As Miller mentioned in our final results post for our managerial elections, I was very much against the election of Tommy Lasorda to the Hall of Miller and Eric. Yes, I am an annoying contrarian sometimes, but I thought I’d flesh out my reasoning against Tommy since he’s a very popular figure and perhaps a surprising omission to some of our readers.
Actually, let me parse my words. I’m not so much against Lasorda as I am not in favor of him. I’d have rather elected Frank Chance than Lasorda. Miller would rather have elected to eat razor blades than vote for the Peerless Leader. I like that Chance had an all-time streak of amazing seasons, that in addition to simply lucking into good talent, he also did things with that talent to get the most out of it. Things like drilling the heck out of his players so that what we take for granted today as sound fundamentals looked then like brainy play. Things like leveraging his starting pitchers extensively so that his best moundsmen faced the toughest opponents most often. Things like using his the best pitcher on his staff (Mordecai Brown) as both his ace and his relief ace to milk the most value from him. But the problem for Chance is that he didn’t do it for all that long, and he couldn’t replicate that success with other, less talented teams.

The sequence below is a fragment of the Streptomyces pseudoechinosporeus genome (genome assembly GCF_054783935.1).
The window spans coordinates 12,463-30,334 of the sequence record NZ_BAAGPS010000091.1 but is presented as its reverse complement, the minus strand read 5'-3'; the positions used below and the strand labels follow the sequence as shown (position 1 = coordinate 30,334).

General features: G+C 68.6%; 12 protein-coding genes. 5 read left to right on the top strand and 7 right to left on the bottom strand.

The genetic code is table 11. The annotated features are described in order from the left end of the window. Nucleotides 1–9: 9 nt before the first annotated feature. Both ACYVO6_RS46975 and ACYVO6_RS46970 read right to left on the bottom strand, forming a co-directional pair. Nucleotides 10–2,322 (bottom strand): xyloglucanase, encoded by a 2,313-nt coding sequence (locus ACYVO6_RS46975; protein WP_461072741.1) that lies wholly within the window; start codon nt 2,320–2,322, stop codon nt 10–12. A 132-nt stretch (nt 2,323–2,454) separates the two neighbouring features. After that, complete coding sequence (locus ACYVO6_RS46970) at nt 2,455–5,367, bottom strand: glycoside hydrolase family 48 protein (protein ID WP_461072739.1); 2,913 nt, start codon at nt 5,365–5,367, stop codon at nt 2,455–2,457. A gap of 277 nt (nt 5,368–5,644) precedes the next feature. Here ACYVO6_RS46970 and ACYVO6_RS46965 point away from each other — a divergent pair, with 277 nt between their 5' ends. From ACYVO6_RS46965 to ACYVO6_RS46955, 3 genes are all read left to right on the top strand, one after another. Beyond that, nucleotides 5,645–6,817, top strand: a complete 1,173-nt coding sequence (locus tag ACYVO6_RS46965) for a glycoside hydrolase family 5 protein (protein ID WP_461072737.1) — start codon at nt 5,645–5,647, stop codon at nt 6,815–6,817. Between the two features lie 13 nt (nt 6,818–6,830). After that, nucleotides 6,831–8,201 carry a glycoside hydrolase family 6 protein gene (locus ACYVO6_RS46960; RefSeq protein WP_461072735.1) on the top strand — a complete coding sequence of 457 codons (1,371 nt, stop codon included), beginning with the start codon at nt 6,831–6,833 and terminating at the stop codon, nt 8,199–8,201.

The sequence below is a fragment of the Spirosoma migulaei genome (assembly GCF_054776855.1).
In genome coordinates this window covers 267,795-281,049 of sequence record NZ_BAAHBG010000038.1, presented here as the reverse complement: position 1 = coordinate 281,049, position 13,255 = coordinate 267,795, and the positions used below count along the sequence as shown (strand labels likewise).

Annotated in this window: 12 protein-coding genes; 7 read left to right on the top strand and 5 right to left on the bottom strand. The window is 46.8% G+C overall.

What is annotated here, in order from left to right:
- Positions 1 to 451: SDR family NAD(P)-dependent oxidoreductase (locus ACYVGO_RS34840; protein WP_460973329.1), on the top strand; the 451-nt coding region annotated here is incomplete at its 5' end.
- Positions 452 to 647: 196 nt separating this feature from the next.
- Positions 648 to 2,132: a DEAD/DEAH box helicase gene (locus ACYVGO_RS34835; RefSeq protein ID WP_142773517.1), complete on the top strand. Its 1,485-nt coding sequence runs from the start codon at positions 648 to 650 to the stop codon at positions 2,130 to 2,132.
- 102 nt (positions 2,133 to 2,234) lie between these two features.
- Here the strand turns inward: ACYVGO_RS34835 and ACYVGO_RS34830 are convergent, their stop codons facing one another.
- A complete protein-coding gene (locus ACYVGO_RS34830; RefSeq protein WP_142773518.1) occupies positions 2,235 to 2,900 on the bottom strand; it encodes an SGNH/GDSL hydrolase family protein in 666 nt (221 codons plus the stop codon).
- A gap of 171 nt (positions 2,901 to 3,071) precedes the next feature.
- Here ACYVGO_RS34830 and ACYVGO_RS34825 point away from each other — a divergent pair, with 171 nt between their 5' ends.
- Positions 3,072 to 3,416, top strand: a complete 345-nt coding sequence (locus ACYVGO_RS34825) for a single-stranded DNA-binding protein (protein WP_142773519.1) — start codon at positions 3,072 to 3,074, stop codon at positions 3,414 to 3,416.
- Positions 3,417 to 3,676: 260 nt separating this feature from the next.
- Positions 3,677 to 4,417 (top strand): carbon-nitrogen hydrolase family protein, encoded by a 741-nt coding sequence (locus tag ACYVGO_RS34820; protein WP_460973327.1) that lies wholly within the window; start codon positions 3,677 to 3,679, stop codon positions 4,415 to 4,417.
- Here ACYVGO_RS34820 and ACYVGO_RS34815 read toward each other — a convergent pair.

Chance creates a very interesting contrast with Lasorda. Tommy is known primarily as a soft-skills manager. Good with the press, good at keeping the clubhouse together, that sort of stuff. A look at his underlying fundamentals, however, shows that he had a lot of trouble with, well, most everything else. Through 2015, 132 men have managed 1,000 or more games. You need to have success and/or be a pretty good manager to get that far along. Well, Lasorda had success, but whether he was pretty good or not is open to debate. Among those 132 fellows, the average manager exceeded by 7 wins the number of victories his teams’ runs scored and allowed predicted (his Pythagenpat wins, that is). Walter Alston, Lasorda’s mentor and predecessor, tops the list at +62 wins versus Pythagenpat. At the other end, Jimmie Wilson, probably history’s worst manager, gave away 46 wins. The average among our HoME managers? A nice +34 wins. Lasorda was at -3. That’s a full ten games worse than the average long-tenured manager and 37 below the HoME average. Two of the managers we’ve elected finished worse than Lasorda versus Pythapenpat. Connie Mack (-6) and Ned Hanlon (-12), and both of them had outstanding peak managerial performances. Indeed, to give credit where its due, in his best ten seasons, Lasorda was +24 against Pythagenpat, a fine figure. It would be the second worst peak in the HoME, and only because Harry Wright managed when seasons were about half as long as in Tommy’s time. The average long-time manager’s performance against Pythagenpat during his best ten years clocked in at +13. The average HoME manager at +44. The point of looking at Pythagenpat is that if a manager has an ability to positively influence his team, it should show up at long-term intervals like ten years or over a career in terms of his ability to win more often than his teams’ fundamentals suggest.